JOE SCARBOROUGH (CO-HOST): Let's talk about the COVID relief bill. Larry Summers has written an op-ed a lot of people have talked about. He's concerned about inflation, possible inflationary concerns. I've talked to other Democratic economists who also are not voicing those concerns publicly but also share some concerns. I know you have always -- you have certainly over the past 20 years said that more is better, not to be concerned about deficits and debt right now.
PAUL KRUGMAN (NEW YORK TIMES COLUMNIST): Right.
SCARBOROUGH: Not to be concerned about inflationary pressures. Is that where you stand still with this $1.9 trillion COVID relief bill?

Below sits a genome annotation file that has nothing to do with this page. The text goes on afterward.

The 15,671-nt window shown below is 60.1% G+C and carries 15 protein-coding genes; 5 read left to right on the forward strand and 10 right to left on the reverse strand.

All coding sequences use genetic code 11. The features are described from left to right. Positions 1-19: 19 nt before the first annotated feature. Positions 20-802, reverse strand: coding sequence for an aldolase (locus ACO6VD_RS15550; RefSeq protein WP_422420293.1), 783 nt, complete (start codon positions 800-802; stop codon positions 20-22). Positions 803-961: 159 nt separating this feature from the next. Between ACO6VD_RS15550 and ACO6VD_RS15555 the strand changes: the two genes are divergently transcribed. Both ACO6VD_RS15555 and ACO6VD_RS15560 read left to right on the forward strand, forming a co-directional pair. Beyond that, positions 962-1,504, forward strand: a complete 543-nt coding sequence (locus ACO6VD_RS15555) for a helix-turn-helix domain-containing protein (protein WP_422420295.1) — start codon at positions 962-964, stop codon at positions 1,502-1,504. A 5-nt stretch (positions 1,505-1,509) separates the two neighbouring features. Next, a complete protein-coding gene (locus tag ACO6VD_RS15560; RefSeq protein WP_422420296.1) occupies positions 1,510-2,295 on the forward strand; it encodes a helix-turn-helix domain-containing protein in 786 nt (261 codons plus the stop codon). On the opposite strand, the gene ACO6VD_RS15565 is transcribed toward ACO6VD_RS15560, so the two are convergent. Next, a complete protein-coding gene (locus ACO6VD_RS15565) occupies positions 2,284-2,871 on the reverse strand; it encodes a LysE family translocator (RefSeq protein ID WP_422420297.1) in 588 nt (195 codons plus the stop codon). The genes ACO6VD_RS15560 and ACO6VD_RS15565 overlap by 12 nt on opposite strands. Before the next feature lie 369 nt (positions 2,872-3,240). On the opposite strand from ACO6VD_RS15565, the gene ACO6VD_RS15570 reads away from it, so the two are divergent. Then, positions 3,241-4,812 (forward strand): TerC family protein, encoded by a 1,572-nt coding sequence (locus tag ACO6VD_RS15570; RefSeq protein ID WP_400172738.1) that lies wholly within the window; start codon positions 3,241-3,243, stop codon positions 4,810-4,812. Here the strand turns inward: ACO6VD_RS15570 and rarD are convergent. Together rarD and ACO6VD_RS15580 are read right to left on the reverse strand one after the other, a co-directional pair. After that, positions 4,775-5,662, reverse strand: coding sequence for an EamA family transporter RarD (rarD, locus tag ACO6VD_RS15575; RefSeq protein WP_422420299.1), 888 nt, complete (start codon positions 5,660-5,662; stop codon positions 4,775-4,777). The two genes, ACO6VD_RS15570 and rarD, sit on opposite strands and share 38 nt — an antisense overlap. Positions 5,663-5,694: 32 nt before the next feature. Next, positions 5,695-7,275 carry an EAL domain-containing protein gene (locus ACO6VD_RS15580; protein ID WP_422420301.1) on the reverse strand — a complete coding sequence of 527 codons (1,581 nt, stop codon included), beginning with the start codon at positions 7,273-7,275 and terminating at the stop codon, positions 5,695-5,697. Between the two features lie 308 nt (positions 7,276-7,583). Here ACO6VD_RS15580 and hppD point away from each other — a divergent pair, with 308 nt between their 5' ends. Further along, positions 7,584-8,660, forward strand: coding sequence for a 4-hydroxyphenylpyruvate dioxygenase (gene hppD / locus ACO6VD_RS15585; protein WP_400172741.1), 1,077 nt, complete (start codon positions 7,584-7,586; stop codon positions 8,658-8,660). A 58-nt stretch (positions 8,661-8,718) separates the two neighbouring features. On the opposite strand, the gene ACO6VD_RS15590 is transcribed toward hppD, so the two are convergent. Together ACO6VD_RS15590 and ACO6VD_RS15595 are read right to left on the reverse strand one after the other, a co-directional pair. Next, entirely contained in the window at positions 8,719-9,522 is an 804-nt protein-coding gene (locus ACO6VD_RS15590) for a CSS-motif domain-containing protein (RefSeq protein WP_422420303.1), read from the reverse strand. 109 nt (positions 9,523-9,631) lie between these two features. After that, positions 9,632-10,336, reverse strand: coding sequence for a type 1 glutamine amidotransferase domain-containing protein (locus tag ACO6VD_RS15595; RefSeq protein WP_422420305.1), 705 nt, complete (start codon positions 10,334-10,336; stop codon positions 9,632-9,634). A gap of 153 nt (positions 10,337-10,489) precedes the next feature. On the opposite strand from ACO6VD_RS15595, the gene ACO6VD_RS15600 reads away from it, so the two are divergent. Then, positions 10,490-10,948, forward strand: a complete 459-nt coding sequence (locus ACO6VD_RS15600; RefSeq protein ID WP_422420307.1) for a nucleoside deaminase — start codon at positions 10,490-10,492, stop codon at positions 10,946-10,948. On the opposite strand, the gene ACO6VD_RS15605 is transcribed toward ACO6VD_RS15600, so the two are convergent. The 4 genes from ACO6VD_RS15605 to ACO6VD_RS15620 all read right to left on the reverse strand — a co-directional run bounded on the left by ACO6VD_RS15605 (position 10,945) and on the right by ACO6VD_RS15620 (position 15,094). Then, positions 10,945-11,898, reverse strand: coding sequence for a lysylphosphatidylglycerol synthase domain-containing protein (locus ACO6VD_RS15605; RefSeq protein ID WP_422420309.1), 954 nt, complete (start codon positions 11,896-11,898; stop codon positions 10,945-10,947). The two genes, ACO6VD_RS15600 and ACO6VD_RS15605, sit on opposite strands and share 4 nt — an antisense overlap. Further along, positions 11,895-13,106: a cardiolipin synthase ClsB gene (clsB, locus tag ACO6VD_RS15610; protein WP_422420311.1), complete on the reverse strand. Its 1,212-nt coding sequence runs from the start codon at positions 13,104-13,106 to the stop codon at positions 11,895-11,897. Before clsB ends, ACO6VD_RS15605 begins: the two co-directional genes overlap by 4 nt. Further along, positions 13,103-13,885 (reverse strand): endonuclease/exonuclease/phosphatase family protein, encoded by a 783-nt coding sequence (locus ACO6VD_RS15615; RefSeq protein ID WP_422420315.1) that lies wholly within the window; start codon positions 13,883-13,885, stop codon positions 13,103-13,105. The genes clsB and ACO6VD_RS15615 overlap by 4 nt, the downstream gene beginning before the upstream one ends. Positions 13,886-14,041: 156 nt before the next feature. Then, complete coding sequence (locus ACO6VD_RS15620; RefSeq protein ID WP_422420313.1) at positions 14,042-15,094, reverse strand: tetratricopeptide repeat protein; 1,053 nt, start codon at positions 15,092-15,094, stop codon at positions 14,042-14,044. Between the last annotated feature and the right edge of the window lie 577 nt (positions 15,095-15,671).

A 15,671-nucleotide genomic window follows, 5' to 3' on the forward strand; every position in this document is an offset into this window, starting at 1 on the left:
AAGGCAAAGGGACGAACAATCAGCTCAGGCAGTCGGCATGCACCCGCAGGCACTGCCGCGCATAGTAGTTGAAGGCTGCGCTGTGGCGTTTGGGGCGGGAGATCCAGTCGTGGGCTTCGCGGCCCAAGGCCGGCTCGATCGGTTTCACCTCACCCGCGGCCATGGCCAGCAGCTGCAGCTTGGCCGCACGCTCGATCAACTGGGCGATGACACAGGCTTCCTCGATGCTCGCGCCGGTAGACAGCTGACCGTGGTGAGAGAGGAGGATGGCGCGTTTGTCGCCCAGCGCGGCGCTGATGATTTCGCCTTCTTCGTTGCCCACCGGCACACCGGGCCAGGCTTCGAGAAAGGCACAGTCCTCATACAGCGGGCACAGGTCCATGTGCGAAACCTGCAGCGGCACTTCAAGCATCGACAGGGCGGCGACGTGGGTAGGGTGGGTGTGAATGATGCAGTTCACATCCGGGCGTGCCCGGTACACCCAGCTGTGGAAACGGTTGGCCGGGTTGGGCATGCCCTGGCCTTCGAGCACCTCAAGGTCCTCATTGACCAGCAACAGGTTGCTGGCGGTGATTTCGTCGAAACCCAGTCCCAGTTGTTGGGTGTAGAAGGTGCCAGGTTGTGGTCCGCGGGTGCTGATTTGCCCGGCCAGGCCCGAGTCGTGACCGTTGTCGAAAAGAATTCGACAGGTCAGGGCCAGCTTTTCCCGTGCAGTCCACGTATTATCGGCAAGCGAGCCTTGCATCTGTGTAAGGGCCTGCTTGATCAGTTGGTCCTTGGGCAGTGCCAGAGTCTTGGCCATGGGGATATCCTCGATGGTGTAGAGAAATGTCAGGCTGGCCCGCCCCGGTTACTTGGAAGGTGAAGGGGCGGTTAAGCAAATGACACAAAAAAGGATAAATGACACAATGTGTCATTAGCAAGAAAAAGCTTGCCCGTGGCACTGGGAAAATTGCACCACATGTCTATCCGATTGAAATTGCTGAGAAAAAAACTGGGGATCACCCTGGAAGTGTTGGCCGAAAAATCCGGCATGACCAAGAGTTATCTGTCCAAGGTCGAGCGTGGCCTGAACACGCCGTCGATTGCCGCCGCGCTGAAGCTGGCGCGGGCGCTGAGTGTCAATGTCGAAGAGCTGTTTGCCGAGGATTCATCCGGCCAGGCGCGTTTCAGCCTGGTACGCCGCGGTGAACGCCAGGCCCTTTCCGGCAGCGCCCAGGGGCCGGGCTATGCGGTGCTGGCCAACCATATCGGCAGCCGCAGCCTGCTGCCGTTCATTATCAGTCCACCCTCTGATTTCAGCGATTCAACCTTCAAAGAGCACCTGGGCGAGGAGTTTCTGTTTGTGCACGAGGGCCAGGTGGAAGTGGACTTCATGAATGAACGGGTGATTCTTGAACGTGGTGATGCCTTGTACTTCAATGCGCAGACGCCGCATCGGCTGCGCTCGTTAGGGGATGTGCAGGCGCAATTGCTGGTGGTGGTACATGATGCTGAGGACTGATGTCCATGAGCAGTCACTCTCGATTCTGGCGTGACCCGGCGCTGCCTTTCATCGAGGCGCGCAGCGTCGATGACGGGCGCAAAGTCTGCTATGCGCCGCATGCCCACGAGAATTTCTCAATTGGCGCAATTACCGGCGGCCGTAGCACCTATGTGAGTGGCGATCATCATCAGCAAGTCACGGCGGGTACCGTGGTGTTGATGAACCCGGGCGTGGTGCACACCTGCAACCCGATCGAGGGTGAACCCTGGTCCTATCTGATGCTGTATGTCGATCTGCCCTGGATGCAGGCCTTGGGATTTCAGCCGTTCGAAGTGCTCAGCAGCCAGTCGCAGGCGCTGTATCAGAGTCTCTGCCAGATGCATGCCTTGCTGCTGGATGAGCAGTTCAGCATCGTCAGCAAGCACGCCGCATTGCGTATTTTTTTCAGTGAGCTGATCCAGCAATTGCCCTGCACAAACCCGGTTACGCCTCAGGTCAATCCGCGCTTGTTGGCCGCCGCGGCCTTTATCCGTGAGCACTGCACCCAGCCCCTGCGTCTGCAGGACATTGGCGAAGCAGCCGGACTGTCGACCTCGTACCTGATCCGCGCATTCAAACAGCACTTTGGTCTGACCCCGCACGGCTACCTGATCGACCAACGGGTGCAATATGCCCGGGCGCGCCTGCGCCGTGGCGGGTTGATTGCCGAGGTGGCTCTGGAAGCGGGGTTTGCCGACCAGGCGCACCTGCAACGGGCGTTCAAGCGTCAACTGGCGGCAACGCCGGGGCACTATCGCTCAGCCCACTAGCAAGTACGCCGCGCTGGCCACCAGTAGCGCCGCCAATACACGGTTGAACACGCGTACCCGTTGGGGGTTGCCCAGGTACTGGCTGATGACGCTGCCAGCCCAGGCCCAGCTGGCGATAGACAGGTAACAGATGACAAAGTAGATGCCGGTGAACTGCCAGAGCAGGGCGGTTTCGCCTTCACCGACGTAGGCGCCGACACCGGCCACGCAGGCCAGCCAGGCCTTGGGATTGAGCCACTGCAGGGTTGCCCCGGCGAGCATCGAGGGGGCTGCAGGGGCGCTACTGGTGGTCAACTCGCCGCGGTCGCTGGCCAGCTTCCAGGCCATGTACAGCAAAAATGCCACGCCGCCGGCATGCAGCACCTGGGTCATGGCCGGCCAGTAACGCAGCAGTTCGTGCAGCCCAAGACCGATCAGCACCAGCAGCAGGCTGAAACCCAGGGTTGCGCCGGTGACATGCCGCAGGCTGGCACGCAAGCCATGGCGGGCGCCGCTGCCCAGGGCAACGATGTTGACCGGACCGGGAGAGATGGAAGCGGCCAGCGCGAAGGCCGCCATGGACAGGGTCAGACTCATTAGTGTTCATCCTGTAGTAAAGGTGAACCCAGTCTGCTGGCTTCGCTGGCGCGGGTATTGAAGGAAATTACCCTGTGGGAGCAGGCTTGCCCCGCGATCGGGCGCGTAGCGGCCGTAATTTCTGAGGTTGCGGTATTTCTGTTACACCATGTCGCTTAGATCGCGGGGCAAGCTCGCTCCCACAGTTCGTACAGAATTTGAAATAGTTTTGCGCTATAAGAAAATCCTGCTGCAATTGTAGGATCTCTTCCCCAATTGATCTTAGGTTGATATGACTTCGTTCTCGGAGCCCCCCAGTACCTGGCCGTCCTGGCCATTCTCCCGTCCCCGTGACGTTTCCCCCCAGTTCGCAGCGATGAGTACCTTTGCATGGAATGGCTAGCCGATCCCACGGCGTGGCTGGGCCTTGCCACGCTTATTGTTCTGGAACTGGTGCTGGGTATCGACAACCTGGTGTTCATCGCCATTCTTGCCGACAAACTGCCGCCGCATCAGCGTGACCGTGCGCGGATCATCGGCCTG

KRUGMAN: It's a big bill. It's a bill that is big enough that I'm comfortable that it's doing enough, and that's telling you that it's bigger than we normally get and -- look, there were some people -- there is a case that it's a bit, it's a bit richer than we need. But, and I always take Larry very seriously, and other people, Olivier Blanchard, who I take seriously, are concerned that it's too big. On the other hand Goldman Sachs -- whatever you think of their other activities, they have a terrific team of economists, they think it's fine, Bank of America think it's fine, the International Monetary Fund thinks it's fine. If there's one thing we really learned from the Obama years is that the risks of doing too little are much bigger than the risks of doing too much.